References

  • The data for the melting and sublimation lines of water are from “International Equations for the Pressure along the Melting and along the Sublimation Curve for Ordinary Water Substance”, J. Phys. Chem. Ref. Data, Vol 23, No 3, 1994.
  • The data for the boiling line of water are from IAPWS formulation for Industrial Use, 1997.
  • The picture of argon ice is from http://en.wikipedia.org/wiki/File:Argon_ice_1.jpg.

Why Does a Small Aperture Increase Depth of Field?

Photographers know that decreasing the aperture size on their camera will produce an image with a larger depth of field. Although it’s possible to take a great picture without understanding why this is true, it doesn’t hurt to know! All we need to figure it out is a little bit of geometry and physics, plus a little knowledge about how a camera works. This is a really fascinating topic for me; it shows how a single topic can have many different levels of understanding.

Click here to learn about aperture size and depth of field

Of Temples and Table Salt

Have you ever seen a diagram of a substance’s atomic structure (like the one below, for table salt) and wondered where it came from? If you haven’t, I’ll try to quickly explain why the existence of such a picture might be a mystery:

  • Typical atomic sizes are between 30 and 300 picometers. A picometer is one thousandth of a nanometer, which is one millionth of a millimeter. Atoms are really small!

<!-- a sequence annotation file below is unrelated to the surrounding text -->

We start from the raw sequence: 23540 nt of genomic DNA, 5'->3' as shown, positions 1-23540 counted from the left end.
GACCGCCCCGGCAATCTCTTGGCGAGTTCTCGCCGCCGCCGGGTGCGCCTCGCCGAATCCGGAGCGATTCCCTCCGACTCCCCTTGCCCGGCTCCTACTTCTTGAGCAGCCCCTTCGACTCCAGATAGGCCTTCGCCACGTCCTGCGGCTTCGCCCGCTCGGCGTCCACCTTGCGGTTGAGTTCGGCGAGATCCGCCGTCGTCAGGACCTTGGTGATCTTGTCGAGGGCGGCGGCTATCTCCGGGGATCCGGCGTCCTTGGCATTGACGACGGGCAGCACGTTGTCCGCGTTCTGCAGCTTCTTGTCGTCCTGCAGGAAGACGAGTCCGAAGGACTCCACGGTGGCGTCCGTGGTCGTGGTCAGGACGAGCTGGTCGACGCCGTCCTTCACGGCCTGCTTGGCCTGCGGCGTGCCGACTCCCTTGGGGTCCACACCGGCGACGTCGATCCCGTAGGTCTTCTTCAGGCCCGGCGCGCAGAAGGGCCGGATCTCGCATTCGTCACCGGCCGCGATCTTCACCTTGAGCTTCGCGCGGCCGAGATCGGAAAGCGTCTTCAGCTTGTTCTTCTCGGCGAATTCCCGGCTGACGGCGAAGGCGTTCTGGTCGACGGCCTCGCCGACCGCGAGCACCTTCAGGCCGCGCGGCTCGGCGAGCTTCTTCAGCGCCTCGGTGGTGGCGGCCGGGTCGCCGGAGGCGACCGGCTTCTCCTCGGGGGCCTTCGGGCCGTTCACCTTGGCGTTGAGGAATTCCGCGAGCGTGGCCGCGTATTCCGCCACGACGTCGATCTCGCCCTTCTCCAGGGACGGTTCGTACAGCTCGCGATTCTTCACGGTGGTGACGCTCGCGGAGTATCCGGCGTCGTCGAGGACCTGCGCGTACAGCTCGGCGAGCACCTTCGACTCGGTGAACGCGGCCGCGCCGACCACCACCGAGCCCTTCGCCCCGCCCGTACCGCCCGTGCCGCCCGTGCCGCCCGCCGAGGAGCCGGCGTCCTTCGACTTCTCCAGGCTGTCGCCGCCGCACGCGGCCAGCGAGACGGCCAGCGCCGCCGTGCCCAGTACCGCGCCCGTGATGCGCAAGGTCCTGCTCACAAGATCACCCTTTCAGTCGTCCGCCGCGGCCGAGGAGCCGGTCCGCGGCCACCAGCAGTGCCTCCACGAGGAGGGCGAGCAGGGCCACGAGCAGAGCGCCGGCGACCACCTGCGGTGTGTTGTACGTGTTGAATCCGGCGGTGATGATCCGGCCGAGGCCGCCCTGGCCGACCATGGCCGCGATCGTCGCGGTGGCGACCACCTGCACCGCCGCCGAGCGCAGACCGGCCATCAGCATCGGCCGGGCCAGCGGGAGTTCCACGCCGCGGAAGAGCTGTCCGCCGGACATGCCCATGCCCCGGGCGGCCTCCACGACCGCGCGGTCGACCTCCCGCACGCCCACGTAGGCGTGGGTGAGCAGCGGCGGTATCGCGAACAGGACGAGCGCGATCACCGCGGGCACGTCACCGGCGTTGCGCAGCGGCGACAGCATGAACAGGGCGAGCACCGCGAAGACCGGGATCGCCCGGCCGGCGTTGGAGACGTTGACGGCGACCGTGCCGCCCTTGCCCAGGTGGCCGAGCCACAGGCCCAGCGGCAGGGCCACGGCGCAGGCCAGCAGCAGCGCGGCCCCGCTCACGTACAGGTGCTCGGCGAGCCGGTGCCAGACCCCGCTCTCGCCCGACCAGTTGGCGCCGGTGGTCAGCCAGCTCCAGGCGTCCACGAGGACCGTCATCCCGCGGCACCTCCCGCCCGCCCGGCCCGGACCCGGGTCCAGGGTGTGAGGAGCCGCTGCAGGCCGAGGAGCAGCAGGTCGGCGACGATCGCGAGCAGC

• Typical interatomic spacings in solids are bigger, but not by much; they are usually between 0.1 and 1 nanometers. So at the very least, we need to be able to detect things that are about 1 nanometer in size to determine the atomic structure of a molecule or material.
  • The physical size of the average pupil prevents human eyes from seeing anything much smaller than a hair, which is about 0.1 millimeters wide– far larger than a nanometer! (Go here for an explanation.)
  • In fact, the large wavelength of visible light prevents any standard optical device (including eyes and microscopes) from seeing anything smaller than a few hundred nanometers.
  • X-rays have wavelengths comparable to interatomic spacings, but it is nearly impossible to build lenses for x-rays. Thus, x-ray microscopes don’t really exist.

So how do we know what anything looks like on such a small scale? Well, people have actually invented a whole bunch of clever methods for seeing very tiny things. I would love to talk about all of them, but for now I am just going to focus on one of the oldest and most widely-used techniques: x-ray diffraction. X-ray diffraction is a tool for determining the structure of a crystal, which is a solid material that has a repeating atomic structure. It’s true that not every material has a repeating structure, but many do. What’s even better is that many molecules can be tricked into growing in a crystalline form; for example, proteins can be stacked into periodic arrays. This allows x-ray diffraction to determine their molecular structures. This information is invaluable to physicists, chemists, biologists, doctors, and pharmaceutical companies. (Here is a big ol’ pile of protein structures.)

Continue reading to learn how x-ray diffraction works!

How To Solve Doppler Effect Problems

If you’re having difficulty solving classical Doppler shift problems on your physics homework, you’re not alone! Many textbooks portray the Doppler shift formula in confusing ways that obscure real understanding. It is often stated as either several different formulas (one formula for a moving source and stationary observer, one formula for a stationary observer and moving source, etc) or one formula with a cruel and impossible-to-remember sign convention (for example, “source velocity is positive when the source moves in the direction of the emitted wave”).